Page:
Premier League set to rein in clubs' spending

KEITH WEIR
Last updated 10:04 07/02/2013

Relevant offers

Football

Van Gaal relying on 'privileged' Wayne Rooney Mesut Ozil cast as Arsenal 'scapegoat for what?' Michel Platini angry as Fifa owns up on watches Phoenix play out another draw in pre-season London's Wembley to host climax of Euro 2020 EPL fireworks ahead as Man City and Chelsea clash Phoenix announce 2014-15 home game fixtures Fifa orders officials return luxury 'gift' watches German clubs claim bragging rights in Europe Solskjaer departs Cardiff after owner conflict

England's Premier League clubs are expected to agree rules tomorrow to ensure that a £5 billion television cash windfall is not frittered away in higher pay for players.

Featuring clubs such as Manchester United, Arsenal and Liverpool, the 20-team Premier League is the richest in the world for revenues. However, clubs spend around 70 percent of their income on lavish player wages, leaving little over for profit.

Alarmed by the state of clubs' finances across the continent, European football's governing body (UEFA) has introduced rules that will force leading teams to move towards breakeven or face exclusion from its competitions.

Top leagues in Germany and Spain have already adopted financial controls for their clubs and the pressure is now on the Premier League to act.

"It's very positive. We can only encourage the Premier League," UEFA General-Secretary Gianni Infantino said this week when asked about proposed curbs.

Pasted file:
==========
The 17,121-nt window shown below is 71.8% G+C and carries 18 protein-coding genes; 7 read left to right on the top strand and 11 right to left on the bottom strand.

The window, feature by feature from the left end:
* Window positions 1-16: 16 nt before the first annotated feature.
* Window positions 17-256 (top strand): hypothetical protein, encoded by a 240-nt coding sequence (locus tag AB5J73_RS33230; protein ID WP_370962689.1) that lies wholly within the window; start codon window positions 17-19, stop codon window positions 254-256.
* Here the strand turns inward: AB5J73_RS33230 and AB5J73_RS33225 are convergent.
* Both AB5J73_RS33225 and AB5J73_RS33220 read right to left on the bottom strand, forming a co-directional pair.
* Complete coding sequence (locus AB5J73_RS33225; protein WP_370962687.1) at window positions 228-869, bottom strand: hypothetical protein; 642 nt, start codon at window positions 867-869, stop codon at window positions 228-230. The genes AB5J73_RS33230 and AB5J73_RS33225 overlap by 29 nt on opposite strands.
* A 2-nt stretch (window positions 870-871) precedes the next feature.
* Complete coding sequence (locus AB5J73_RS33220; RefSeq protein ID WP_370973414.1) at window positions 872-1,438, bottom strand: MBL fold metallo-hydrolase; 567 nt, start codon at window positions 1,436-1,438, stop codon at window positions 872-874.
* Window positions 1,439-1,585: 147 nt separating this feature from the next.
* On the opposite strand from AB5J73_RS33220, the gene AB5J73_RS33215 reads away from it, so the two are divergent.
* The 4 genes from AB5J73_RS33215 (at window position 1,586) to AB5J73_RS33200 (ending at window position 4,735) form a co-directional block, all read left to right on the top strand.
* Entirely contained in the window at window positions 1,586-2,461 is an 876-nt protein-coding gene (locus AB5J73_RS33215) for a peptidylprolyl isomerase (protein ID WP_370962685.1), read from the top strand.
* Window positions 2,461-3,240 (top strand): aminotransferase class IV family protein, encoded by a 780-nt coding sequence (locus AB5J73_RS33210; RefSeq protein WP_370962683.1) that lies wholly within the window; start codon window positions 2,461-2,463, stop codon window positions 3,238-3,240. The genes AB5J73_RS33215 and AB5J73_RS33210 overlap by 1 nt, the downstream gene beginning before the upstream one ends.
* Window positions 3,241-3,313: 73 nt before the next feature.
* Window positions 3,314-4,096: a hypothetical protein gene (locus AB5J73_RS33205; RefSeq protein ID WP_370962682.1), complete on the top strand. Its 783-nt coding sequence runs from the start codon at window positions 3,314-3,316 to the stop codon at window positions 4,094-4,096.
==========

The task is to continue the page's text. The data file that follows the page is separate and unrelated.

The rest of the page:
Most clubs agree that something needs to be done but the exact details of cost control have been the subject of hard bargaining over the last few months. The agreement of 14 of the 20 clubs is needed for proposals to advance.

Arsenal and Manchester United are among top clubs who have cast aside long-standing rivalries to push for full adoption of UEFA's Financial Fair Play (FFP) breakeven rules.

Chelsea, owned by Russian oligarch Roman Abramovich and winners of the Champions League last season, want club owners to have more freedom to spend to build a team.

Chelsea, who in any case say they are on course to meet UEFA's rules, are expected to back a compromise tomorrow which would place a ceiling on owner investment and cap annual increases in a club's spending on player wages.

Critics of FFP argue that it will reinforce the balance of power in the Premier League and prevent clubs from emulating the rapid ascent enjoyed by Chelsea and Premier League champions Manchester City in recent years. City's rise has been underwritten by cash from Abu Dhabi.

Premier League clubs stand to benefit from enhanced three-year TV contracts in August, having secured a 70 percent hike in the value of the domestic deal. Overseas rights with broadcasters including NBC in the United States are expected to push the total value of TV rights over £5 billion.

The need to make best use of that bounty is focusing minds among club executives and adding to the impetus to reach an agreement tomorrow.

Ad Feedback

- Reuters

Special offers
Opinion poll

Who will win this year's Champions League?

Ajax

Anderlecht

APOEL

Arsenal

Athletic Bilbao

Atletico Madrid

Barcelona

Basel

BATE Borisov

Bayer Leverkusen

Bayern Munich

Benfica

Borussia Dortmund

Chelsea

CSKA Moscow

Galatasaray

Juventus

Liverpool

Ludogorets

Malmo

Manchester City

Maribor

Monaco

Olympiacos

Paris St-Germain

Porto

Real Madrid

Roma

Schalke 04

Shaktar Donetsk

Sporting CP

Zenit St Petersburg

Vote Result

Featured Promotions

Sponsored Content